Go to the link at the top to read the rest of the article.

There is not enough consideration given to the children of inmates and how our broken system effects them.  I have recently dedicated other posts to the children.  I know, through my grandson, who is only 9 1/2 years old that not having his father and trying to understand this will affect him for the rest of his life.

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2015 in review

Many many thanks to everyone who has encouraged me to keep writing, and to those who have written words of encouragement to Jamie. Just a little reminder, a few posts ago I mentioned that his birthday is coming up on the tenth of January.  He said is still in solitary it will probably be another year before they let him out.  He thinks they are going to move him to a different prison.  I don’t know now, when I go to visit him hopefully in March, if I will be able to take his son to see him.  I will visit him anywhere, but picking up his son and taking him might be difficult.  Texas is a big state.  He hasn’t been moved yet.

The WordPress.com stats helper monkeys prepared a 2015 annual report for this blog.

Here’s an excerpt:

The concert hall at the Sydney Opera House holds 2,700 people. This blog was viewed about 21,000 times in 2015. If it were a concert at Sydney Opera House, it would take about 8 sold-out performances for that many people to see it.

Click here to see the complete report.

What About The Children of Incarcerated Parents?

KIMG01581
Jamie’s son, Jamie Jr.

“That’s a pretty big job, mom, can I get paid?” nine year old Jamie asked his mother.

She decided that $2.00 would be a fair amount, but she was curious what he wanted the money for.

“How much would it cost for my dad to buy a soda in prison?” Jamie asked. “I want to send the money to him for Christmas.”

My daughter told me this over the phone the other day. It made me smile that my grandson was thinking about his dad. Jamie also asked her, “How much money would it take to get my dad out of prison?” He told her he wanted to start saving his money to help.

There was no point in dashing his efforts and telling him he couldn’t do that.  He wanted to do something to help.  The biggest thing it was going to do was lift his father’s spirits, knowing his son was thinking abut him.  One of his fears is that his son won’t want him to be his father because he left him for so long.

What a Christmas present this will be, for Jamie to know, not only that his son was thinking about him, but that he was missing him in his life so much that he wanted to help get him out. I can see the smile on his face when he gets my letter. I can’t think of a better Christmas present.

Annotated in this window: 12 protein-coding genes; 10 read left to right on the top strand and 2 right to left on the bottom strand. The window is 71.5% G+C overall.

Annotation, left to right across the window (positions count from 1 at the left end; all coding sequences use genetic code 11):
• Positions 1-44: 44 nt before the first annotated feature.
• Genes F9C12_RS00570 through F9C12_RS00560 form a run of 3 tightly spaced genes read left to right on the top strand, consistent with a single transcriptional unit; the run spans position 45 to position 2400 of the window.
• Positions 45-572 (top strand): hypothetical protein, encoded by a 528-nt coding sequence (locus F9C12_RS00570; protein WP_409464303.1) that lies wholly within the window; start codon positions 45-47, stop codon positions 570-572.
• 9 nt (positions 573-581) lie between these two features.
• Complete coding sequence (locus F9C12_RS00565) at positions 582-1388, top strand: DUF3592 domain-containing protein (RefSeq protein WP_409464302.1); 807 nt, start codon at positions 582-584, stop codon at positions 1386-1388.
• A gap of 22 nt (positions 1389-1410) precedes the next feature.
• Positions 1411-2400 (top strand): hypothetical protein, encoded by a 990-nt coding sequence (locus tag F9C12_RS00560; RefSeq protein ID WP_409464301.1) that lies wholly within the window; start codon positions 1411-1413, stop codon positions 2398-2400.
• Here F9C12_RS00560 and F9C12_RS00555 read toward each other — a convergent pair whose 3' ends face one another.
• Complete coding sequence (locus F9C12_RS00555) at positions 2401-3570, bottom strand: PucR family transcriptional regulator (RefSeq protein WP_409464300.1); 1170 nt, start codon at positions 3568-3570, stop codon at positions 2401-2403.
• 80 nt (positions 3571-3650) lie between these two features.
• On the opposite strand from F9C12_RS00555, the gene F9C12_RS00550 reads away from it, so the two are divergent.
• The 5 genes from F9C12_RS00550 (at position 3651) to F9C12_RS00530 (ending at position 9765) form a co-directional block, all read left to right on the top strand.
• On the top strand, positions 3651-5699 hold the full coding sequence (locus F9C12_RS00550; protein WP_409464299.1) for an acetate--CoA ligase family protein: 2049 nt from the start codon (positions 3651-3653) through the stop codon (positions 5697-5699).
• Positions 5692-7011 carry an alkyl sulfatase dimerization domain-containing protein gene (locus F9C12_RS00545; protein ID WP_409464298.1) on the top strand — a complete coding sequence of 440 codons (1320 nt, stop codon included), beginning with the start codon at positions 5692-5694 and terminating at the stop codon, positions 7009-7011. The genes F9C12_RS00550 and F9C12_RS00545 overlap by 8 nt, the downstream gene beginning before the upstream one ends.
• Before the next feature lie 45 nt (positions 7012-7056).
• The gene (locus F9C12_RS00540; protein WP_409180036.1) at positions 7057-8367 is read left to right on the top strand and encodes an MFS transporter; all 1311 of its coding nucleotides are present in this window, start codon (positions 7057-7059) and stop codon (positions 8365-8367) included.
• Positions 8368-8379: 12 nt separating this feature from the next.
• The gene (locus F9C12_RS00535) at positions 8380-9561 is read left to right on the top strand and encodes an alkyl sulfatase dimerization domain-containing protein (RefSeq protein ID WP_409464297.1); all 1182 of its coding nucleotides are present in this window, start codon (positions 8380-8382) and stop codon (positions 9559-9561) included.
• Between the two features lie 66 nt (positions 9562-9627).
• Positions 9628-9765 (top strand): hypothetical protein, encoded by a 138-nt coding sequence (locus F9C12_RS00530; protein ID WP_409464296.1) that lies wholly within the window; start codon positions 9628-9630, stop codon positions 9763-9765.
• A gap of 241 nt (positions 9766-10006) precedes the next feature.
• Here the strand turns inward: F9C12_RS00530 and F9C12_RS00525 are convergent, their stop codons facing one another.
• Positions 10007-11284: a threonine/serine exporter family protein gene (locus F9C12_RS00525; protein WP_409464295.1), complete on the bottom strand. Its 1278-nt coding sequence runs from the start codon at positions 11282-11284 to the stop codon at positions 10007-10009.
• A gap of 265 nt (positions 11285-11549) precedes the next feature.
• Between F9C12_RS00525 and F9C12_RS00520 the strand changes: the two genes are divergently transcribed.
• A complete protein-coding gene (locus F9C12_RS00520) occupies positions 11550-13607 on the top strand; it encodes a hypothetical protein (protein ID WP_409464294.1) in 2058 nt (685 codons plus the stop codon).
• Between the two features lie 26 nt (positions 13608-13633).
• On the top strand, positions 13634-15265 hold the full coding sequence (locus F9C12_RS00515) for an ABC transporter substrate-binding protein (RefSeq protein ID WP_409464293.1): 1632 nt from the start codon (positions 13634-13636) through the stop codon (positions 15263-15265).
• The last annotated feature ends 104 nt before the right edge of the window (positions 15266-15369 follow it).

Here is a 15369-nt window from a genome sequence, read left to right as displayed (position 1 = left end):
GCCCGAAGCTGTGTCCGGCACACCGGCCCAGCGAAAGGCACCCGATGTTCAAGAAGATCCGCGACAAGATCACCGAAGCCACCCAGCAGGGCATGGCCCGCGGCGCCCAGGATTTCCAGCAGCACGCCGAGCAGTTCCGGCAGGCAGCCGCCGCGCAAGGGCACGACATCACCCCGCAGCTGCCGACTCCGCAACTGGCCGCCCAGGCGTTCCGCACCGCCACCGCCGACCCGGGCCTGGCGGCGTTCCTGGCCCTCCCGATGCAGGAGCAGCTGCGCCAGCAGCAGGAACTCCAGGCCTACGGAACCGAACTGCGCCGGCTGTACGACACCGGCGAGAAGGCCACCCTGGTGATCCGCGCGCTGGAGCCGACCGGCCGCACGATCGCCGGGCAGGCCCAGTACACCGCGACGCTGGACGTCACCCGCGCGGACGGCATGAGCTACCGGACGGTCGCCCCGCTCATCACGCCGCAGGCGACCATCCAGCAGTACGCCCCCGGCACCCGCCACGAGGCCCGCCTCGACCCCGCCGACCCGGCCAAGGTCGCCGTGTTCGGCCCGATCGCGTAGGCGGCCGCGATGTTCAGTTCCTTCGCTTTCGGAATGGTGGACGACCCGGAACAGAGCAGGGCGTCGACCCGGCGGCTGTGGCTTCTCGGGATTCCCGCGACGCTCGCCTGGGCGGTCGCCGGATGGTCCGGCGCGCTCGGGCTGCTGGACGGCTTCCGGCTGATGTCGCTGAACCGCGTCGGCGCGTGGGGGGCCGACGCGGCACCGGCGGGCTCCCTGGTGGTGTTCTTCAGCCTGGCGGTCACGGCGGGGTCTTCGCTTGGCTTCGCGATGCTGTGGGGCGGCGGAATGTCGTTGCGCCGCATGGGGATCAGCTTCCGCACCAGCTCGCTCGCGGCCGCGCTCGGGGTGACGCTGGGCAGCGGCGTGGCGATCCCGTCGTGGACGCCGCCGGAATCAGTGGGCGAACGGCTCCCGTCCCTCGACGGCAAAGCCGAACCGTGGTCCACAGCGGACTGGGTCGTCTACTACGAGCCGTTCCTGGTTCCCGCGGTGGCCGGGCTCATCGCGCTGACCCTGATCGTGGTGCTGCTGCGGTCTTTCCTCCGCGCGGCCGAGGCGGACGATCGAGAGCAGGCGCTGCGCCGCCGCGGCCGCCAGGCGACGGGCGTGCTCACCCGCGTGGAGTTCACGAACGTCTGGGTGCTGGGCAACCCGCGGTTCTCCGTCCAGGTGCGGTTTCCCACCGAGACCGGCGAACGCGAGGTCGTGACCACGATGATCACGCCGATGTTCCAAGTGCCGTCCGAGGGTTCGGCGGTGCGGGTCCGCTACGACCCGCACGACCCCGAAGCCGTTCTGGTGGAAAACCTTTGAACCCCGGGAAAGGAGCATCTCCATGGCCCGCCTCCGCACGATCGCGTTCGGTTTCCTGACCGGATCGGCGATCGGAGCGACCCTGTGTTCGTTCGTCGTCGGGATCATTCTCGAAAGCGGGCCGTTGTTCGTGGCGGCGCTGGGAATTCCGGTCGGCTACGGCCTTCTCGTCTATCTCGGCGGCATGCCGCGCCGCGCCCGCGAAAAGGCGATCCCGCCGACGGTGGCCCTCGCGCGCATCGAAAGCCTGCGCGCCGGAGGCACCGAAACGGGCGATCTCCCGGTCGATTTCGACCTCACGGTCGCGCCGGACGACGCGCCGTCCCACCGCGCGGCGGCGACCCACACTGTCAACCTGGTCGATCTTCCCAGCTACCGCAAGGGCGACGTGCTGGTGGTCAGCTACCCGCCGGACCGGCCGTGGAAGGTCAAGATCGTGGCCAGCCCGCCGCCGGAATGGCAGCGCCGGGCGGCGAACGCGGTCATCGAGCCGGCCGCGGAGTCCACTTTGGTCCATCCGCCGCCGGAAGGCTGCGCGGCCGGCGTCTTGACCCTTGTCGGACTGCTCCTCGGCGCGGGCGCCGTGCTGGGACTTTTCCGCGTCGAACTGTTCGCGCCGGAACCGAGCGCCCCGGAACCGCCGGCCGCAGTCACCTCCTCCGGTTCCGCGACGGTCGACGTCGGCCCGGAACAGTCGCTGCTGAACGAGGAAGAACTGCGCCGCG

Whenever I talk to my grandson I tell him about his dad and about how much I love him and how much his dad loves him. I tell him he is the most important person in his dad’s life and he misses him very much.

I ask my daughter for any little thing going on in my grandson’s life that I can pass on to Jamie. I fight to keep the connection there. For both of them to get through these years, they need to be constantly told how much they love each other.

For big Jamie, it is his anchor in the real world; the one thing of value he has done that is waiting for him to get out with open arms. For his son, it is finally having his father.

Karma repeats itself. When you look closely at your life you can find the patterns. Jamie, the father is the third oldest of 4 children. Each child has a different father. He was the only one who never knew his father so he was the only one who never was even allowed a relationship with a man he could call dad.  What a hole that creates in a life. He still has no idea who his father is.

On his last birthday, Jan 10th, his mother went to visit him. He was so happy she came bescause she visits so seldom. She told him she remarried – to his father! That made him very happy. He had a father! She told a story about who his dad was and why he wasn’t there when he was growing up. She said he was a cop and he didn’t tell her he was already married. She said she ended the relationship. She told me this, too,  when I talked to her on the phone when I was trying to get her to go visit Jamie.  She told him the same story. He wrote to his “father” more than once at his mother’s address and waited and waited to hear from him. Jamie wrote to me and said he didn’t understand why his father never wrote back. He even sent him a birthday card. Why didn’t he write back? He was disappointed.  But there was a reason why he never heard from him – his mother lied. There was no father – or marriage. He didn’t exist. How could she do that?

My daughter is pretty sure Jamie’s dad is in prison.  She met a man at Jamie’s mother’s apartment years back who had just gotten out of prison, who is now back inside.  She said he was the spitting image of Jamie, so maybe that is  another piece of the karma of why he had no father.